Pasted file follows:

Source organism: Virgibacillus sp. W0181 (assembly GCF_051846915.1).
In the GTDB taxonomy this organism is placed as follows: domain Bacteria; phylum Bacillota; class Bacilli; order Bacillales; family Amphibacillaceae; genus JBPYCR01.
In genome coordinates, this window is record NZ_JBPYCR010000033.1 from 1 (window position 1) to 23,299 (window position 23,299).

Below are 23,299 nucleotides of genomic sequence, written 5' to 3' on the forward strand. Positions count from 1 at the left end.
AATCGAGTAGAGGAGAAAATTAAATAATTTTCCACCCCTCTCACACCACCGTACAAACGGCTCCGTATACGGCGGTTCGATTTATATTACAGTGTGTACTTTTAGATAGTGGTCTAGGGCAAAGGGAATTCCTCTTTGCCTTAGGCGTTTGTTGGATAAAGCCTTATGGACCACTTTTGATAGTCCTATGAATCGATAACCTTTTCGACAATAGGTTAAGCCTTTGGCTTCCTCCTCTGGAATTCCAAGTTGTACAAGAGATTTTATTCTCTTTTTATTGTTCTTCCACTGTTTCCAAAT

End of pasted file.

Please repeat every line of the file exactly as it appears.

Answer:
Source organism: Virgibacillus sp. W0181 (assembly GCF_051846915.1).
In the GTDB taxonomy this organism is placed as follows: domain Bacteria; phylum Bacillota; class Bacilli; order Bacillales; family Amphibacillaceae; genus JBPYCR01.
In genome coordinates, this window is record NZ_JBPYCR010000033.1 from 1 (window position 1) to 23,299 (window position 23,299).

Below are 23,299 nucleotides of genomic sequence, written 5' to 3' on the forward strand. Positions count from 1 at the left end.
AATCGAGTAGAGGAGAAAATTAAATAATTTTCCACCCCTCTCACACCACCGTACAAACGGCTCCGTATACGGCGGTTCGATTTATATTACAGTGTGTACTTTTAGATAGTGGTCTAGGGCAAAGGGAATTCCTCTTTGCCTTAGGCGTTTGTTGGATAAAGCCTTATGGACCACTTTTGATAGTCCTATGAATCGATAACCTTTTCGACAATAGGTTAAGCCTTTGGCTTCCTCCTCTGGAATTCCAAGTTGTACAAGAGATTTTATTCTCTTTTTATTGTTCTTCCACTGTTTCCAAAT